Jesus and the OT Law

Discussion in 'General Baptist Discussions' started by Tom Bryant, Aug 13, 2011.

  1. Tom Bryant

    Tom Bryant
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    In another thread, HankD asked freeatlast this question:

    Freeat last said it was a good question and that he would answer it if someone else started the thread.

    so was Jesus breaking the OT law by not condemning the woman who was caught in adultery?
     
  2. freeatlast

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    Hello Tom,
    this question or one similar to it comes up from time to time. Usually from those who oppose the death penalty. Their is not a problem with the question as all questions should be answered when asked from a learning heart and not one to trap or to prosper ones on tainted views.
    The passage in question is in John 8:1-11. Like anything if we have preconceived ideas or agendas the Lord will not reveal the truth to us but leave us with our false understandings and desires which leads to judgment. Let’s look at the passage;
    Jesus went unto the mount of Olives.
    And early in the morning he came again into the temple, and all the people came unto him; and he sat down, and taught them.
    And the scribes and Pharisees brought unto him a woman taken in adultery; and when they had set her in the midst,
    They say unto him, Master, this woman was taken in adultery, in the very act.
    Now Moses in the law commanded us, that such should be stoned: but what sayest thou?
    This they said, tempting him, that they might have to accuse him. But Jesus stooped down, and with [his] finger wrote on the ground, [as though he heard them not].
    So when they continued asking him, he lifted up himself, and said unto them, He that is without sin among you, let him first cast a stone at her.
    And again he stooped down, and wrote on the ground.
    And they which heard [it], being convicted by [their own] conscience, went out one by one, beginning at the eldest, [even] unto the last: and Jesus was left alone, and the woman standing in the midst.
    When Jesus had lifted up himself, and saw none but the woman, he said unto her, Woman, where are those thine accusers? hath no man condemned thee?
    She said, No man, Lord. And Jesus said unto her, Neither do I condemn thee: go, and sin no more.


    I always find it amusing and sad that man can seek so diligently to promote his own agenda and God finds it so easy to confound it. The assumption is always the same from those who use this passage to promote their false doctrine and beliefs. to trap and beguile. The claim is that Jesus did not allow her to be put to death. That is simply not the truth. In fact if you read the passage carefully he ordered them to put her to death. They simply did not do it because they had been confronted with their own sin of hypocrisy and in guilt and shame walked away.
    After they had left Jesus asked her if there was no one to condemn her and she said no one Lord. It took at least two people to accuse someone and there was none so the Lord did not violate the law or override it. He told her what the law prescribed when there is no man to condemn, “neither do I condemn you.”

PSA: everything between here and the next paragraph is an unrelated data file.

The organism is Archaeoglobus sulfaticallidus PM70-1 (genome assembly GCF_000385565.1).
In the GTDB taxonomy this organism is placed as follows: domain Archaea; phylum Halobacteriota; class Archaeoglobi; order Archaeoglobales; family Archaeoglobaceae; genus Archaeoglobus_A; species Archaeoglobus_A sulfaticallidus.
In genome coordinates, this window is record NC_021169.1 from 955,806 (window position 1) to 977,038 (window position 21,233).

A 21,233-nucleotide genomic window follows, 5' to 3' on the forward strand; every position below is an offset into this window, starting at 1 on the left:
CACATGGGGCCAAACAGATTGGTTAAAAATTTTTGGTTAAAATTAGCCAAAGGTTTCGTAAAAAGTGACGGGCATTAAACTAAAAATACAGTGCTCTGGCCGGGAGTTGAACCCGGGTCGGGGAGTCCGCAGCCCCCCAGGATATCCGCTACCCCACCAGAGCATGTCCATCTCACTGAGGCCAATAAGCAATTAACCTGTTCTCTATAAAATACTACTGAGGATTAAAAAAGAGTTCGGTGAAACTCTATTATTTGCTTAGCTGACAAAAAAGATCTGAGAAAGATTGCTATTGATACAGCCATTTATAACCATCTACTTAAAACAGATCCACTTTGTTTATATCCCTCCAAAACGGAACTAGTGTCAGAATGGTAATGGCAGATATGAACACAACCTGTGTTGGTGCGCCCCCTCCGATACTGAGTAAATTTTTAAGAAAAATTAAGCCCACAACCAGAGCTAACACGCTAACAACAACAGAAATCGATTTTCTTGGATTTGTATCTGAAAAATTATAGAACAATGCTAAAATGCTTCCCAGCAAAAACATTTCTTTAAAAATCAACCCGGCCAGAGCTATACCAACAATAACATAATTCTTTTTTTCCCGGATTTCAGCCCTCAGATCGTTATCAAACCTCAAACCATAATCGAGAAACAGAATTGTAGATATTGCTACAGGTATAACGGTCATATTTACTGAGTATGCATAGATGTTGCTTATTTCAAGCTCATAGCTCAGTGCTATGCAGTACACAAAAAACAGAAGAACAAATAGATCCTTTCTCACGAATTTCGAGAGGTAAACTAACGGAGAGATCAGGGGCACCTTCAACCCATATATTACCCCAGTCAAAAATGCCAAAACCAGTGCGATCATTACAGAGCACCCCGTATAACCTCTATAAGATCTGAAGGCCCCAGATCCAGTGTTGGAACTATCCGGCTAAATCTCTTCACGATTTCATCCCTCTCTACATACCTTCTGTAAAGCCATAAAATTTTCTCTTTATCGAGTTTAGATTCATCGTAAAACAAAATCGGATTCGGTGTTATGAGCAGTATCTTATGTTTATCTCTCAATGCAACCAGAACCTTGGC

However he does not stop there. He warns her to go and sin no more and then in the following passages gives the answer to sinners as to where to turn for redemption.
    So the Lord did not stop them from condemning her as she deserved death under the law. However because of their own evil hearts they disobeyed the law that they thought would entrap the Master and she went free. The same is still happening today.
     
    #2 freeatlast, Aug 13, 2011
    Last edited by a moderator: Aug 13, 2011
  3. Tom Bryant

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    So, you're saying that Jesus broke the commandment because of the evil of the accuser's heart?

    Should David have been killed for his role in the death of Uriah? Should both he and Bathsheba had been killed for their adultery?

    Would you have led the charge?
     
  4. freeatlast

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    You need to read what I said as I did not say what you have stated.
     
  5. Tom Bryant

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    I think you're wrong that Jesus ordered them to kill her. But, according to you, they sensed their own sinfulness, so they didn't. Since Jesus was sinless, why didn't he do it?
     
  6. freeatlast

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    I also covered that in what I wrote.
     
  7. TCGreek

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    Why are putting Jesus on trial? :D
     
  8. Amy.G

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    According to OT Law, both parties had to be held accountable for adultery. Since they only brought the woman, they would have violated the Law by stoning her. Jesus knew they wouldn't cast the first stone because that would be in violation of the Law and the Pharisees would have been Law breakers and proven guilty publicly.

    I don't think they sensed their own sin in the slightest.
     
  9. HankD

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    Exodus 35:1-2 carries the death penalty for violating the Sabbath yet Jesus allowed the disciples to gather grain and eat it.

    Was that rebellion?

    HankD
     
  10. JesusFan

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    2 different Covenants from the Lord, one was a peculiar relationship between God and his nation isreal, OT, other through God and his people in the Church ,new Covenant...

    Due to Him setting out a nation and people unto Himself under old Covenant, set apart jewish nation with OT Law and rules, but under new Covenant have a brand new relationship with God set up..

    OT letter of the law, NT Spirit of the law

    God though ALWAYS had in Mind the Spirit of law, Grace, else why would He forgive/restore Adam /Eve, and promise the messiah immediatly after their Sin and the fall?
     
  11. webdog

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    The disciples did not violate the Sabbath...they violated the religious "leaders'" interpretation of it. They believed if you even spit on an incline and the spittle ran down to a plant, you were guilty of irrigation.
     
    #11 webdog, Aug 16, 2011
    Last edited by a moderator: Aug 16, 2011
  12. webdog

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    Wouldn't He have violated the law by doing it? Wouldn't He have needed another accuser besides Himself?